The NRL's round-13 rule regarding the player contract 'cooling-off' clause is still six weeks away, with a solution for the issue far from settled.
In the wake of Manly's Daly Cherry-Evans on again, off again, on again $5 million deal with the Gold Coast Titans, calls have been made to scrap the controversial rule which has polarised opinion amongst the rugby league community.
Under current player registration rules, the Sea Eagles have until the end of Round 13 of the Telstra Premiership season to convince their star halfback his future lies at Brookvale.
However, Cherry-Evans has reportedly informed Titans' chairwoman Rebecca Frizelle that he intends to honour the contract he originally signed at the beginning of March.
Brisbane workhorse Corey Parker has called for a shorter cooling-off period or a designated trade window in an attempt to solve the problem.
"[That issue] has obviously been very topical of late. In my opinion I think there needs to be a cooling-off period like any contract has," Parker said.
"In terms of the timeframe I personally think Round 13 is too long. As a game and a code… the rule in some degree needs to be blamed because you do get until Round 13.
"There does need to be a cooling off period but I think it's too long."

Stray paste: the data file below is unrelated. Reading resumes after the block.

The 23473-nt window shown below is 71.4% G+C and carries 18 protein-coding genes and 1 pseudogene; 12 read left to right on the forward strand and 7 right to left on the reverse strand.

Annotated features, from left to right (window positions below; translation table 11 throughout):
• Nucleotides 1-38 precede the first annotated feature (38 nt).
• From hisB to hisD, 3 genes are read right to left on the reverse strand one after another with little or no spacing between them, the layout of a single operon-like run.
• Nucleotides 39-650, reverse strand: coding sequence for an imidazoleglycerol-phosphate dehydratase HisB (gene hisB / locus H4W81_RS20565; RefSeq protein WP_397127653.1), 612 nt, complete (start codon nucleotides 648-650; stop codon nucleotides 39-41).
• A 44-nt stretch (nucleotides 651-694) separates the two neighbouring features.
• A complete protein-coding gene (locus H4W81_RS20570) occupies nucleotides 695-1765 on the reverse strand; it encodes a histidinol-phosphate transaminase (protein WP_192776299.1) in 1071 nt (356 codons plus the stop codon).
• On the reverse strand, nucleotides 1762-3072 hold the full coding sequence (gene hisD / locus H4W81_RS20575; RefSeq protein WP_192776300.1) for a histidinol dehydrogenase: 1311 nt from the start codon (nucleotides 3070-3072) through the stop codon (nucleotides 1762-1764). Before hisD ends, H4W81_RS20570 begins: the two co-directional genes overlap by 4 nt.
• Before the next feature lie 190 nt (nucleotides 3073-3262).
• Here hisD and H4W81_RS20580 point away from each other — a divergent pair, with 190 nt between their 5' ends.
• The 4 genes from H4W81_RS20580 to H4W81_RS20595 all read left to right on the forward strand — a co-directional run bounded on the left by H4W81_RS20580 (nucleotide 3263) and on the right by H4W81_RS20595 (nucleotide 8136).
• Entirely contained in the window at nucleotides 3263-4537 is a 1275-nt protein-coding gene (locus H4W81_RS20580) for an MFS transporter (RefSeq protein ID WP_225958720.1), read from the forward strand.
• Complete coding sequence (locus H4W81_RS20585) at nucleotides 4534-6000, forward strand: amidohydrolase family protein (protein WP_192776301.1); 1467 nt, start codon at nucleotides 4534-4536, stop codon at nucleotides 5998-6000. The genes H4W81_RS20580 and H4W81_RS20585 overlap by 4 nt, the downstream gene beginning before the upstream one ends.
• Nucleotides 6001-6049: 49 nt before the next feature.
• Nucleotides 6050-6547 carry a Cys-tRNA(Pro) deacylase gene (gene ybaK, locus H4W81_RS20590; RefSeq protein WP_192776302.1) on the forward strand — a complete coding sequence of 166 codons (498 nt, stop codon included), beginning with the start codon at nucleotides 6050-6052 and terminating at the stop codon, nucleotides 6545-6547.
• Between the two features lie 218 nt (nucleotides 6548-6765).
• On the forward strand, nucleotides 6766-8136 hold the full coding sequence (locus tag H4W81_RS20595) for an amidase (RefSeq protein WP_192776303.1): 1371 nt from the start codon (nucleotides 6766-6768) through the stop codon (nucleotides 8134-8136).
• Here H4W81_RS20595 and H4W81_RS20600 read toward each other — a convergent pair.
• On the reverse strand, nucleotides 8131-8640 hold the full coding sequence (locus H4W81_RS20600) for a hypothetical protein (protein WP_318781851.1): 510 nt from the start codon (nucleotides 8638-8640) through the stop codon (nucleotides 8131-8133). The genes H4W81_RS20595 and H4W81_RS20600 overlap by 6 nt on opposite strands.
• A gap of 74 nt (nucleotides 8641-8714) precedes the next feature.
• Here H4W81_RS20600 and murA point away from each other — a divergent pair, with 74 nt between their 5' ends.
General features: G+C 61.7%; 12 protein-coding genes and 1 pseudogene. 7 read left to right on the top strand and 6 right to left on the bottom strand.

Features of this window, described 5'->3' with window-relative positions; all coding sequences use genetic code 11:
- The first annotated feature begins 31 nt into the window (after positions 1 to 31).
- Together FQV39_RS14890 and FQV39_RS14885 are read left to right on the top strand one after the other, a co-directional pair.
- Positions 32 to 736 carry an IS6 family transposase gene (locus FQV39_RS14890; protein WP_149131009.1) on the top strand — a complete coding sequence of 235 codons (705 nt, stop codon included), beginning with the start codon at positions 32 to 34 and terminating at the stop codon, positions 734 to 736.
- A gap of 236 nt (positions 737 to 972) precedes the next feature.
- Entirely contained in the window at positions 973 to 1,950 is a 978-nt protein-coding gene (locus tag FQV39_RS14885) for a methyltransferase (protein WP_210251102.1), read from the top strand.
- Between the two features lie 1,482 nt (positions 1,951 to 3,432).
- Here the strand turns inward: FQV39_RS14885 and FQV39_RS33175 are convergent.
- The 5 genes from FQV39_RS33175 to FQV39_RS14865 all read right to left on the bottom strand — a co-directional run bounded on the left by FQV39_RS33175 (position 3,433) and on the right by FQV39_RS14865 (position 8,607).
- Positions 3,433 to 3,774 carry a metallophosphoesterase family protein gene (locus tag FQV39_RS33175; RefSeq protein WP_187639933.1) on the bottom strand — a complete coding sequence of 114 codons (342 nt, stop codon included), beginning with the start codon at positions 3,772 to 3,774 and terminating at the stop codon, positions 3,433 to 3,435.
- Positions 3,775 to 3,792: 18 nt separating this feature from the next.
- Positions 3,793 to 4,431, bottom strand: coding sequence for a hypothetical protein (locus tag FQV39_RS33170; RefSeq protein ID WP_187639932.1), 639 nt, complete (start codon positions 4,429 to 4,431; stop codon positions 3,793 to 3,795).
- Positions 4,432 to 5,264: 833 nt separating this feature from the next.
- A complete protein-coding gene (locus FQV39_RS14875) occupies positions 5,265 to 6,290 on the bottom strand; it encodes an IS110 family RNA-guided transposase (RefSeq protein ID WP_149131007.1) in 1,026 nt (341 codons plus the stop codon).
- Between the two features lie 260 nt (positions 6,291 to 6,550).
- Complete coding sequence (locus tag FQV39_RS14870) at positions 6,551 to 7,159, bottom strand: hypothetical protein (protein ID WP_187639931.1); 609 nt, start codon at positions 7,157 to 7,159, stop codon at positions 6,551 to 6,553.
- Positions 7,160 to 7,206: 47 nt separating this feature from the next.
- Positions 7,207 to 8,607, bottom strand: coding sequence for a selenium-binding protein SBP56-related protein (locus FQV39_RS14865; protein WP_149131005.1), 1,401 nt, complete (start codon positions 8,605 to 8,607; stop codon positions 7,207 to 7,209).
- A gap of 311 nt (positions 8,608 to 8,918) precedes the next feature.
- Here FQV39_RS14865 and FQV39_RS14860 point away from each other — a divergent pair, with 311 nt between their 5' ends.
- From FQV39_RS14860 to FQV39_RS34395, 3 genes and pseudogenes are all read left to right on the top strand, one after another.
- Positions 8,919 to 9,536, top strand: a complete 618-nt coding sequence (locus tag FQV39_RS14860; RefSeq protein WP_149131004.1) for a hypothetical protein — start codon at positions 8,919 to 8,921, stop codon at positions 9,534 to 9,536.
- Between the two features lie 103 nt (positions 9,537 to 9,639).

Previously NRL players who had signed with a different club mid-season were given until June 30 to change their minds but that rule has since changed to Round 13 – giving players until June 8 to renege on their deals.
Parker sees a trade or transfer window process similar to soccer as a genuine alternative to the current half-season period.
"The trade window is an idea that's been floated around at the moment. What that does is then have everything finalised before that trade window [closes] and stuff happens within that," he said.
"We live in an environment and we're naive to think that if you’re coming off contract that [player agents] working for you are not doing work prior to [a trade window] and now.
"I suppose that [trade window] would hold that temptation to pull out of contracts. There will certainly be deals being done prior to that window, that's just the way it is."
As a one-club player, Parker has never dealt with a contract circus similar to that of Cherry-Evans.
Although the 306-game veteran says the player/club merry-go-round can work both ways – certain players can leave if they find themselves out of favour with their current team – or they can stay and fight for a place in the side.
"Player's [can] cut contracts but a contract's still a contract – if you've got a two or three year contract and for whatever reason the club doesn't want you and you don't want to go – they've still got to honour that contract.
"I guess on that side of things it's still a valid contract and I suppose from the individual's point of view if that is the situation you find yourself in, it's probably not going to be in your best interests to hang around anyway unless you come to some sort of arrangement to move on."